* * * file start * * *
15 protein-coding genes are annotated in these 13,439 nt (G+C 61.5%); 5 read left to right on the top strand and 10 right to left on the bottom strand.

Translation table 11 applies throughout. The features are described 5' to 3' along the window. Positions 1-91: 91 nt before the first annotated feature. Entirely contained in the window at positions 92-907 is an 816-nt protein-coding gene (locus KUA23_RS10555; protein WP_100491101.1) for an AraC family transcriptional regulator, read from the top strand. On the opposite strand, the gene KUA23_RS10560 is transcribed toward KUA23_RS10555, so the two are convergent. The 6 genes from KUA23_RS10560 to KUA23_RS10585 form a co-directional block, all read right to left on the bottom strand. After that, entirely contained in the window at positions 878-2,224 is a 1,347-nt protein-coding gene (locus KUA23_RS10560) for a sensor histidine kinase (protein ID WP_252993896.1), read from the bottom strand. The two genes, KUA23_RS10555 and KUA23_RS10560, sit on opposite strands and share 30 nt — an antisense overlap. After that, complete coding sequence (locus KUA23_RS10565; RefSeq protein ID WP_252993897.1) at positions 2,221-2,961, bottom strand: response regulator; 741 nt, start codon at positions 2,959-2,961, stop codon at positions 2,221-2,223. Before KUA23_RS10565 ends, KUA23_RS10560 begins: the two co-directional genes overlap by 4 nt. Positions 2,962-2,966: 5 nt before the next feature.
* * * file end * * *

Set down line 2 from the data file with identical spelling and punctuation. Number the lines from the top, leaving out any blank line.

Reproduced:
Translation table 11 applies throughout. The features are described 5' to 3' along the window. Positions 1-91: 91 nt before the first annotated feature. Entirely contained in the window at positions 92-907 is an 816-nt protein-coding gene (locus KUA23_RS10555; protein WP_100491101.1) for an AraC family transcriptional regulator, read from the top strand. On the opposite strand, the gene KUA23_RS10560 is transcribed toward KUA23_RS10555, so the two are convergent. The 6 genes from KUA23_RS10560 to KUA23_RS10585 form a co-directional block, all read right to left on the bottom strand. After that, entirely contained in the window at positions 878-2,224 is a 1,347-nt protein-coding gene (locus KUA23_RS10560) for a sensor histidine kinase (protein ID WP_252993896.1), read from the bottom strand. The two genes, KUA23_RS10555 and KUA23_RS10560, sit on opposite strands and share 30 nt — an antisense overlap. After that, complete coding sequence (locus KUA23_RS10565; RefSeq protein ID WP_252993897.1) at positions 2,221-2,961, bottom strand: response regulator; 741 nt, start codon at positions 2,959-2,961, stop codon at positions 2,221-2,223. Before KUA23_RS10565 ends, KUA23_RS10560 begins: the two co-directional genes overlap by 4 nt. Positions 2,962-2,966: 5 nt before the next feature.